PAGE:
Nigerian journalist denied bail review

6 Sep 2017

Journalist Luka Binniyat was remanded in custody for forty additional days on 31 August, after the judge refused to review his bail.

Journalist Luka Binniyat was remanded in custody for forty additional days on 31 August, after the judge presiding over his trial refused to review his excessive bail terms because a new lawyer would be taking over the case for the prosecution.

Mr Binniyat, who has been detained since 12 July, is charged with breach of the peace and injurious falsehood, in connection with a story he wrote about an attack by armed Fulani herdsmen in southern Kaduna, that later proved incorrect, and for which he apologised publicly. His case highlights eroding press freedom and the seeming inequality before the law of different religious communities in Kaduna State.

On 20 July, Mr Binniyat was remanded in custody again when Justice Bashir Sukola, sitting in High Court 10 in Kaduna, set what observers described as “nearly impossible” bail conditions and adjourned the case until 31 August.

Mr Binniyat’s lawyers reportedly filed a motion for a review of the bail terms on 7 August.  However, during the hearing on 31 August, Judge Sukola adjourned the case until 9 October, granting an application made by the prosecution for a delay in the bail review, in order to allow their new lawyer time to prepare. As Mr Binniyat was remanded in custody yet again, his lead lawyer, Barrister Kanyip, informed the Nigerian media that he would seek redress at the Court of Appeal if the bail motion is not handled in a satisfactory manner.

Mr Binniyat’s continued detention has been widely criticised. It is generally viewed as the latest in a series of actions by the Kaduna State governor to silence voices that draw attention to violence underway in southern Kaduna, where for over a year armed Fulani herders have been attacking communities, killing over 800 people and seizing land and property with relative impunity.

In a message addressed to the Governor of Kaduna State, Nasir el Rufai, Bishop Joseph Bagobiri of the Catholic  Diocese of  Kafanchan described Mr Binniyat as a political prisoner, and said it was “a pity that the [...] case was stalled using casuistries [sic]. He called for Mr Binniyat to be set free, adding that “only a sadist would be complacent with such injustice.”

In contrast to Mr Binniyat's case, the individuals behind the 6 June Kaduna Declaration remain at large, despite a longstanding arrest order issued by the governor following a press conference in which they vilified the Igbo tribe, called for coordinated action against its members and warned them to leave northern Nigeria before 1 October or face unspecified consequences.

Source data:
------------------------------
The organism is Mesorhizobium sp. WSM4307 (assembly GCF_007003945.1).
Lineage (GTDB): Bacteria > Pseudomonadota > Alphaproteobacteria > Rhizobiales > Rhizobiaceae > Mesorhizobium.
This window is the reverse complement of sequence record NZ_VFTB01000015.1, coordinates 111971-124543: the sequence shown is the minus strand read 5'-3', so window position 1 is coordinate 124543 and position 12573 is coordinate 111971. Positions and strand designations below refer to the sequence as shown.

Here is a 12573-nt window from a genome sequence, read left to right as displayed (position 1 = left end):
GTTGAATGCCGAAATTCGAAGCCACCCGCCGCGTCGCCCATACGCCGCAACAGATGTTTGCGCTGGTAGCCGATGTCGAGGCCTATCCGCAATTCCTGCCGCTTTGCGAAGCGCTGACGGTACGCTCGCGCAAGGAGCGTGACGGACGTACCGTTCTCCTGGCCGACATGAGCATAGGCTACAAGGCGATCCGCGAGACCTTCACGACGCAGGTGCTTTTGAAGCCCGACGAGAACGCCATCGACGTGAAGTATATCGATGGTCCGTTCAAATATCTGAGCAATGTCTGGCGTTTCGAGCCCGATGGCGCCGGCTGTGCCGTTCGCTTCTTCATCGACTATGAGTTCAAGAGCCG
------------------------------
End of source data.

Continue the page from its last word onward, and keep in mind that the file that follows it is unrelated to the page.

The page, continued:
On 25 August, three United Nations human rights experts issued a statement describing the Declaration as hate speech, expressing grave concern at the “proliferation of hate messages and incitement to violence against the Igbo and their property, especially considering the previous history of such violence”, and called for the arrest and prosecution of the perpetrators.

Mervyn Thomas, Chief Executive of Christian Solidarity Worldwide (CSW) said: “It is manifestly unjust that Mr Binniyat, who is yet to be found guilty, is obliged to remain in prison due to bail terms that far exceed the nature of the crime he is alleged to have committed. Moreover, the judge’s actions, and particularly his refusal to review the bail terms while granting a lengthy  deferral, have the unfortunate appearance of being punitive measures designed to deprive Mr Binniyat of his liberty for as long as possible, and in a manner  incompatible with judicial impartiality and due process. Meanwhile, individuals who have incited violence against a people group were able to reiterate these threats publicly on several occasions and are yet to be arrested.

Selective arrests and prosecutions are divisive and self defeating, undermining the rule of law and eroding any residual confidence in the state government at a time of increasing security challenges. We echo the call for Mr Binniyat to be set free, and for an end to political prosecutions that are aimed at suppressing press freedom and freedom of expression. We also urge the state government to focus its efforts on arresting genuine instigators and perpetrators of violence, and on protecting the lives of citizens, regardless of their creed or ethnicity."

 

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